Lost: About 30 pounds for three consecutive fights during Bellator’s Season 3 115-pound tournament.
The fighter formerly known as Zoila Frausto only had about a year and a half of professional MMA experience under her belt when she accepted a spot in Bellator’s 115-pound women’s tournament — despite the fact that she had spent the majority of her career competing at 135. In the end, it was a storybook run for Zoila, culminating in a shock upset of Japanese MMA icon Megumi Fujii, but getting into the cage every month was agonizing. We’ll let MMA Rising tell the tale:
Dropping close to 30 pounds every four weeks, as her shell-shocked body clung to every bit of nutrition that it could, a weakened Frausto was only able to undergo limited training as she stuck to a strict diet. Discouraged and on the verge of a collapse, Frausto worked only on cardio while eating bland foods in an effort to lose weight for her fights. The trying times even led to Frausto dreaming of eating regular foods, only to repeatedly wake up at all hours of the night in a panic that she would weigh in heavy.
Amidst the emotional and physical rollercoaster, Frausto was still expected to fight three times in order to win the Bellator tournament. On August 19th at Bellator 25, she used a size and strength advantage to hand Jessica Pene the first defeat of her career. Six weeks later, while still struggling to maintain weight near 115 pounds, Frausto earned a controversial Split Decision victory over Jessica Aguilar at Bellator 31…
As Frausto continued to battle the struggles of limited training and even more limited food, she had to prepare for the biggest fight of her career; a showdown with pound-for-pound standout and MMA legend Megumi Fujii. Though dehydrated and unable to adequately train, Frausto managed to stay on her feet for nearly the entire fight with Fujii and earned another close decision win to become the first Bellator 115-pound women’s champion…
As she returned to a more normal schedule following the tournament, Frausto opted to remain on a strict nutritional diet, even through the holiday season. With her body still in shock, any little bit of food resulted in large gains of weight until Frausto was all the way back up to 155 pounds.
Frausto last competed at a more natural weight of 125 pounds, outpointing Karina Hallinan in March at Bellator 35.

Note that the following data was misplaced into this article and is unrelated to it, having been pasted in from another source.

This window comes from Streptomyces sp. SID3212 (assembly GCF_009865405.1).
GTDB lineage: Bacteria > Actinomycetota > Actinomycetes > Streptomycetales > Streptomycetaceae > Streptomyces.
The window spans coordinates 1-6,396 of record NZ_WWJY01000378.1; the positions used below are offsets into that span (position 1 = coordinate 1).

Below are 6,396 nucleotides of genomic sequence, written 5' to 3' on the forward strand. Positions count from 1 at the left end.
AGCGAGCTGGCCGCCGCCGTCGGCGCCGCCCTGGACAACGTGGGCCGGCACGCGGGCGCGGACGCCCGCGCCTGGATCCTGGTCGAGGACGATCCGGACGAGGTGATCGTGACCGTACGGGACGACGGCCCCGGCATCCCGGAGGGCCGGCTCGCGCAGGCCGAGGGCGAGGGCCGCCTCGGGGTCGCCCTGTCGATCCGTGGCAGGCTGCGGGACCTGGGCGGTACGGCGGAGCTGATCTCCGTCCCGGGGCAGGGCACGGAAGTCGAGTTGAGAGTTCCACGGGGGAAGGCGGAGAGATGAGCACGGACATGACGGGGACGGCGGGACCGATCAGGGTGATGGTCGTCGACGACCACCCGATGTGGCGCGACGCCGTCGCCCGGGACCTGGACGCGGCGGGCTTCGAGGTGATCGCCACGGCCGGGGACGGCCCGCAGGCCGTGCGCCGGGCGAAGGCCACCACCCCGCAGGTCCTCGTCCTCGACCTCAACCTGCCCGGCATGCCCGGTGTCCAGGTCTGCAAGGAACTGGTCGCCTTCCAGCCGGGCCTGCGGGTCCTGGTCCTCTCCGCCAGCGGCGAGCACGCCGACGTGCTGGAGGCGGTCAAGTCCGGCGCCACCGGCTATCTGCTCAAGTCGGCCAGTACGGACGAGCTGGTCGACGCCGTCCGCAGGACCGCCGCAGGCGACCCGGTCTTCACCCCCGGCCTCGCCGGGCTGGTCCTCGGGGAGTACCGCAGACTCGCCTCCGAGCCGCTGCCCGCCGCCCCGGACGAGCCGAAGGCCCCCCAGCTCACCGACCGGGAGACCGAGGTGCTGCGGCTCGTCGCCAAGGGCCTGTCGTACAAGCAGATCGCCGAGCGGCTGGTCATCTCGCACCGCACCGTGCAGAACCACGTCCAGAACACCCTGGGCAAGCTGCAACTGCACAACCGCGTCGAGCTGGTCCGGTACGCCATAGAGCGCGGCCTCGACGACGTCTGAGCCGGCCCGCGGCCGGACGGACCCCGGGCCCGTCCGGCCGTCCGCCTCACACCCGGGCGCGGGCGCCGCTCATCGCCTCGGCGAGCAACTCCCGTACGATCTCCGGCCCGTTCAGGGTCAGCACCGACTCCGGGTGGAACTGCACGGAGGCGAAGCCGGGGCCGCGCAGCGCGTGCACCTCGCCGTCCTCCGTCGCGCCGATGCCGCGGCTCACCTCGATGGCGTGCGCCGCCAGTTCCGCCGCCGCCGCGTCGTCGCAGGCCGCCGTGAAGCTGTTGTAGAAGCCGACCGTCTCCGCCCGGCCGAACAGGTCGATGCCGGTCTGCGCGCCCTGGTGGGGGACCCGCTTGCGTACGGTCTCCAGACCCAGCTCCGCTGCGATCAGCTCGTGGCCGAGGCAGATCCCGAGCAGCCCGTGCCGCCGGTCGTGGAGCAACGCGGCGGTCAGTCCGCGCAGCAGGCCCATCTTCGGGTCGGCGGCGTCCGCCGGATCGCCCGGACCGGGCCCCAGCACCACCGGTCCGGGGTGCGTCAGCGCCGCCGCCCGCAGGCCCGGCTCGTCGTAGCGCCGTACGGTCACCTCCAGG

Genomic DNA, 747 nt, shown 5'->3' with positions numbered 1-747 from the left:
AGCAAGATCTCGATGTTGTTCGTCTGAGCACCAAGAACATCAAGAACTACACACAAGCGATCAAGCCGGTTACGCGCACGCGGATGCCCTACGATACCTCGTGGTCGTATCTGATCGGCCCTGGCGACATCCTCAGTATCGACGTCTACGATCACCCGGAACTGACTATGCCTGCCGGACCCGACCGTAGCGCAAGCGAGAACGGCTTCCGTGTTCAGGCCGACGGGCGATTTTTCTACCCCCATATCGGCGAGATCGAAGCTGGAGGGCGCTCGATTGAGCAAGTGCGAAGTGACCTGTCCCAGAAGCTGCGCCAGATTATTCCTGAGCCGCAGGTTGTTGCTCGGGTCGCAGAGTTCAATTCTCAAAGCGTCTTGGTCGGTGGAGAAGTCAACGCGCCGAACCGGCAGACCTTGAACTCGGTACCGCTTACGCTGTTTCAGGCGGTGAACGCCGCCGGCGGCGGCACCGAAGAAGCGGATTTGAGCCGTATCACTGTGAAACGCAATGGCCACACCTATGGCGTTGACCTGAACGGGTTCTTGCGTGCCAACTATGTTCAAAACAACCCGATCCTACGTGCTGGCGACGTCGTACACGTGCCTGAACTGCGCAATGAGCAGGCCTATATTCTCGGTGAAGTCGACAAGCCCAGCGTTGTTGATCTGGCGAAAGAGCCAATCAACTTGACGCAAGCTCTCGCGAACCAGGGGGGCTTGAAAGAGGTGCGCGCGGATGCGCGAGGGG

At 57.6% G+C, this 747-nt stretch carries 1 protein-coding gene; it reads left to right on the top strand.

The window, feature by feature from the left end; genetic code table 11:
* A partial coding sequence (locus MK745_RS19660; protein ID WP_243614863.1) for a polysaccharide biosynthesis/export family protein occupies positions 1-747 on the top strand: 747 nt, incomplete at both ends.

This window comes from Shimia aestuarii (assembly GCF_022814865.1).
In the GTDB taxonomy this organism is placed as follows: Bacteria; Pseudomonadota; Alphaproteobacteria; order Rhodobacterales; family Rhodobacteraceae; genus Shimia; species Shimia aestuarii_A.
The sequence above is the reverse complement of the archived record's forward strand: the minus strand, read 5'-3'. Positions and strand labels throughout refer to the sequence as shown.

The notoriously massive welterweight came in at an unforgivable 176 pounds before his scrap against Yoshida, and was so exhausted by the cut that he could barely walk without assistance on weigh-in day. So what went wrong? Rumble had suffered a knee injury while preparing for a scheduled fight against Matt Brown earlier in the year, and ballooned up to 220 while rehabbing. He thought he could pull it off — dropping from heavyweight to welterweight in a single training camp — but things went south in the week before weigh-ins.
“When you get injured, you don’t do much,” Johnson said before the fight. “You sit around and eat and get fat. That’s exactly what I did…Usually I start at 210. That ten pound difference made a big impact. You know what I mean? It kicked my butt, but I was prepared for it. I was prepared to just grind it out and get down to 171. And I was in the sauna for an hour and I lost three or four pounds right off the bat. I knew it was coming off. That’s why I said that if I had another hour or two, I would have been able to make it. I got out of the sauna, and I think I was out too long because my sweating stopped, and when I got back in the sauna I couldn’t get anything else off. That’s what broke me.”
45 pounds is a daunting drop, but unlike the other fighters on this list, Rampage didn’t have to ruin himself to make it happen. All credit for that goes to Mike Dolce, the “Dolce Diet” founder who has become a patron saint of weight-cutting lost causes. As Dolce himself explained, “That was one where everybody – even guys on his team, his management – they wrote it off as being nearly impossible…But I was able to get him to lose forty-five pounds in eight weeks, step on the scale, feel great, then go out there and compete with Rashad [Evans] the entire time.”
We actually have no idea what James Irvin went through to make 185 pounds last year, and frankly, we don’t want to know. Irvin looked like a dying man at the weigh-ins for his fight against Sakara; even before he was stopped in the first round, it was clear to everyone watching that his desperate drop to middleweight was a terrible idea. Luckily, he returned to light-heavyweight in his next fight, and things have been going just great since then.